Most people recognize the need for a will but put it off. First, it reminds us of our own mortality, which we’d rather not think about. Secondly, unless one is elderly or ill, we do not think death is imminent. In a previous blog, I talked about accidental death and how, very sadly, accidental deaths are growing in America, to “epidemic” proportions, according to some experts.
Married people are more likely to have wills than single people, but many do not. Those who do not may mistakenly believe their surviving spouse will inherit their entire estate. This may not actually be the case and depends on how assets are categorized: community property or separate property.
Community properties are those assets acquired during the marriage. Under Texas law, your surviving spouse will inherit all your community property if either you have no children or if all your children are also the children of your surviving spouse. If not, your half interest in the community property will go to your children, and your spouse will keep only their half interest.
Separate properties are assets you owned prior to marriage and its intestate distribution is more complex. Without children or other descendants, all your separate personal property would pass to your spouse. But if you have surviving parents or siblings, they would be entitled to half of the separate real property with the other half passing to the surviving spouse.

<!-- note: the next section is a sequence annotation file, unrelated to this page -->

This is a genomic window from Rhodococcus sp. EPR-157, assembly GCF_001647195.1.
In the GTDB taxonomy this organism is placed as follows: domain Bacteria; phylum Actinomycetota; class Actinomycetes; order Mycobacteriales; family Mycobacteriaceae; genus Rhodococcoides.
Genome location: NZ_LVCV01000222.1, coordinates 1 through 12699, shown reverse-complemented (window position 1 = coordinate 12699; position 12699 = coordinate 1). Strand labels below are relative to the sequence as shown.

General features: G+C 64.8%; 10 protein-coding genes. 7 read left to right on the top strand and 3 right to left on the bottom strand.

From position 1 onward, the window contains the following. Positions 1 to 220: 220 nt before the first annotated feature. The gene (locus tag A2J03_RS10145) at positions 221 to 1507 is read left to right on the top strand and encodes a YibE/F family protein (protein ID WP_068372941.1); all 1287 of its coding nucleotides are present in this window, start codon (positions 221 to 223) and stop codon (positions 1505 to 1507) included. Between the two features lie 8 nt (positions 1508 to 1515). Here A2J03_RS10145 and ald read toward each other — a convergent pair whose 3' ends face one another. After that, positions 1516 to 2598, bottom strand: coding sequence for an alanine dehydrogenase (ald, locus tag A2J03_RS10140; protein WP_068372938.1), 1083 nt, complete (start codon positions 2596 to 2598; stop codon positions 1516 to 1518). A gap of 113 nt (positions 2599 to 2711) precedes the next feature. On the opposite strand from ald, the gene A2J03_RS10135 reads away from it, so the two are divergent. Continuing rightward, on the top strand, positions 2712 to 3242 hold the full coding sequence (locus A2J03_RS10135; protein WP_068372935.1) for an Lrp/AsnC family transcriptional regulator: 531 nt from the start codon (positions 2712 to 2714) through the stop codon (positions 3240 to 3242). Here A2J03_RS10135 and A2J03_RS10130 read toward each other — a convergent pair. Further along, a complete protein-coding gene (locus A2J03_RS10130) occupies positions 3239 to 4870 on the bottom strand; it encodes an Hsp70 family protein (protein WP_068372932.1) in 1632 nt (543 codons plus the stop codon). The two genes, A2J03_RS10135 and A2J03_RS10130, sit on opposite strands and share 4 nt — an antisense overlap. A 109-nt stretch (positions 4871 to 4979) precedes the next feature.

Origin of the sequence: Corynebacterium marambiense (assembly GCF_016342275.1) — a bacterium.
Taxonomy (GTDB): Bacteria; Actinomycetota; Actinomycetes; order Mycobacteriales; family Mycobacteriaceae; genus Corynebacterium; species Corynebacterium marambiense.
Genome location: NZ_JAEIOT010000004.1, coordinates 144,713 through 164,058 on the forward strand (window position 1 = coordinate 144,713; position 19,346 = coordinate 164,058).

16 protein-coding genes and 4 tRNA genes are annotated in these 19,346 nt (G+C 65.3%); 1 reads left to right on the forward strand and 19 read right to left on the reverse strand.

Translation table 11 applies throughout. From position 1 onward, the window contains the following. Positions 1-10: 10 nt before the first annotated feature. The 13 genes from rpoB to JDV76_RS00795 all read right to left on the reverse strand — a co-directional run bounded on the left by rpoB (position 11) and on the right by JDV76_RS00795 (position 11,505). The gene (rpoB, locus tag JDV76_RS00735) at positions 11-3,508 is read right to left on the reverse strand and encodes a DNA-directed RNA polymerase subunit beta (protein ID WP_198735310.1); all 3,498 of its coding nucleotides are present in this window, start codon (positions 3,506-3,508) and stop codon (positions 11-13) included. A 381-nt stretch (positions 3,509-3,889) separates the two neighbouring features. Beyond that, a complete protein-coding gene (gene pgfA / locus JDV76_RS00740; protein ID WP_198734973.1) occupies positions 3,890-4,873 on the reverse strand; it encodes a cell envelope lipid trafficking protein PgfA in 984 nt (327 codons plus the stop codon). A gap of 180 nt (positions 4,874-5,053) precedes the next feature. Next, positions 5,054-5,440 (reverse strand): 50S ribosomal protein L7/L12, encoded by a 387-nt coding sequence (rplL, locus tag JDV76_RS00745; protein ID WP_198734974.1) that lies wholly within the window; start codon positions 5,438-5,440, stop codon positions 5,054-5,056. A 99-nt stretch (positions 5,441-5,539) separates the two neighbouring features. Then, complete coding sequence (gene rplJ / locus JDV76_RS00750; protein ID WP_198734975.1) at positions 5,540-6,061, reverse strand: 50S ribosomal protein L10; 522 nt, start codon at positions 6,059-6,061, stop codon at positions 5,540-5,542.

If, however, you are survived by a spouse and children, your spouse would be entitled to 1/3 of your separate personal property and a “life estate” (the right to use the property til their death) in 1/3 of your separate real property. The rest of the separate personal property would pass to the children of the deceased spouse.
Given today’s mobility, family unity weakens under the stresses of geographic separation. This tends to weaken the “automatic” guidelines which were in place in the event of death. Additionally, multiple marriages and the growth of mixed families have added significant complexity to the issue of how to divide assets in the event of a death. A will is a simple and relatively inexpensive way of sorting out these questions with an experienced and impartial attorney, insuring your wishes are carried out, and insuring the well-being of your spouse, your children, and any other loved ones in your life.